"Modern" was certainly the key term used to describe the Center in ads and articles appearing at the time of the theater's opening. On New Year's Day 1939, the High Point Enterprise announced that after seven months of construction, the "completely modern" Center was scheduled to open within a few weeks. "Theatrical experts," it reported, anticipated that it would be "easily North Carolina's most modern "movie house." The Center was High Point's first air-conditioned theater. ("New Theater Will Open in February," High Point Enterprise, January 1, 1939).

Comparison of the design of the Center in High Point with that of the Center in Durham reveals the variability in racial policy among southern theaters in the 1930s- even those designed by the same architect for the same client and located in cities of similar size and racial composition within the same region of the same state (High Point is only seventy-five miles from Durham).

At the Center Theater in Durham, which he designed in 1937, Stillwell had designed the interior space to allow for the admission of African Americans, but kept them physically and visually segregated through the provision of a separate seating section in the balcony, separate stairs (which did not allow access to white seating, lobby, or toilets), and a separate entrance and box office. This pattern had also been followed in the design of the Center Theater in Rocky Mount (designed in 1936-37) and the Ambassador Theater in Raleigh (1937-38). The "accommodation" of African Americans at the Center in Durham was highlighted in newspaper articles appearing at the time of the theater's opening.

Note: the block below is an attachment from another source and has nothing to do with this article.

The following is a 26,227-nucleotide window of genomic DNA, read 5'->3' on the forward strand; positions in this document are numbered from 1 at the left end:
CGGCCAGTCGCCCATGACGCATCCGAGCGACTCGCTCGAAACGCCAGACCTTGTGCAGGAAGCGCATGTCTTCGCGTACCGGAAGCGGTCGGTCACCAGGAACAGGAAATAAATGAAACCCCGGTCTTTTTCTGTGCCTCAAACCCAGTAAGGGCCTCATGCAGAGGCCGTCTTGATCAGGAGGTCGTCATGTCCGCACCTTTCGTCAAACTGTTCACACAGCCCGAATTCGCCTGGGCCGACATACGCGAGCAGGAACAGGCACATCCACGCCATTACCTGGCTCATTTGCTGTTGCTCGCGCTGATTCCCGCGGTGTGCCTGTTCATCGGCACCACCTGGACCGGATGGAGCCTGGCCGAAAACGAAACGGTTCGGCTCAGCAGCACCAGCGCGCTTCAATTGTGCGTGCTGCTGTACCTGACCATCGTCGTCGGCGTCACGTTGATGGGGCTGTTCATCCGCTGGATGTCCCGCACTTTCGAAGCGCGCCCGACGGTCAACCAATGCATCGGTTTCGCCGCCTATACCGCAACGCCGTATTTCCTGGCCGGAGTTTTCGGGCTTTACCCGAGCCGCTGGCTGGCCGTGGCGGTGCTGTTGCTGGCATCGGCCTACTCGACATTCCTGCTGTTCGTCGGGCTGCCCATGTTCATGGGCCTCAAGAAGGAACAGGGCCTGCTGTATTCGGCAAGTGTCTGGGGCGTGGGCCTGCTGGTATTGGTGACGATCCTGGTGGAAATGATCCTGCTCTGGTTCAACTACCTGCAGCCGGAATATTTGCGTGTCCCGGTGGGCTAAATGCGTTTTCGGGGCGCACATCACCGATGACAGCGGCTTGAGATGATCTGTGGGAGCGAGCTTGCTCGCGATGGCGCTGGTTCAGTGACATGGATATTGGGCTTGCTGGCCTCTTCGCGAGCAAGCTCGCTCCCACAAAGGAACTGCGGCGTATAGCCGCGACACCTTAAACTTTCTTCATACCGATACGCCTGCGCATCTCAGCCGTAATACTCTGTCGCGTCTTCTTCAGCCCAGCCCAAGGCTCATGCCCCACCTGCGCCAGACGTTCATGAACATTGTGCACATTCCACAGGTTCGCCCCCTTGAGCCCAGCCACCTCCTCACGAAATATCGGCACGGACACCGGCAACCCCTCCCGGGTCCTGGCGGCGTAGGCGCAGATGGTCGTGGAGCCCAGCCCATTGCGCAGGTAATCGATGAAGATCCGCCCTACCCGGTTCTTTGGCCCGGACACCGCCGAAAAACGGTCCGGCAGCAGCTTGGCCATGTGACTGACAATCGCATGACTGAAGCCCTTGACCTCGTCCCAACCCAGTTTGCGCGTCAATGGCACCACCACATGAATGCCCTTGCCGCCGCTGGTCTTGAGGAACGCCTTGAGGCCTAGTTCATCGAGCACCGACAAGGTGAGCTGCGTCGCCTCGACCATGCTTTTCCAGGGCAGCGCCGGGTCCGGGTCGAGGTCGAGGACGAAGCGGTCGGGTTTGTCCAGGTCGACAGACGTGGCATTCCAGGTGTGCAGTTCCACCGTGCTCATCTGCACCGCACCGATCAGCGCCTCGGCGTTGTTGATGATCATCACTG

In the plans for the Center in High Point, however, there are no provisions for African Americans indicated, and no mention is made of the theater's racial policy in newspaper ads or articles at the time of the theater's opening. Thus it is very likely that the Center in High Point was designed with the assumption that African Americans would not be admitted to the theater at all- at least not when whites were also present.

African Americans could glimpse the inside of High Point's new "house of happiness" only through the local newspaper's detailed descriptions and photographs published the week of the Center's opening. One article noted that nearly forty percent of the floor space of the new theater was devoted to lobbies and lounges: "The beauty, the luxury, the architecture and color scheme of the new Center overflow through the spacious lobbies clear to the sidewalk curb. . . The instant one steps under the light-studded marquee he is in the theater, for the spacious glass cases to each side with their unique displays, are virtually a show in themselves." ("Nearly Forty Percent of Floor Space in Theatre Given to Lobbies, Lounges," High Point Enterprise, January 29, 1939, p. B-4).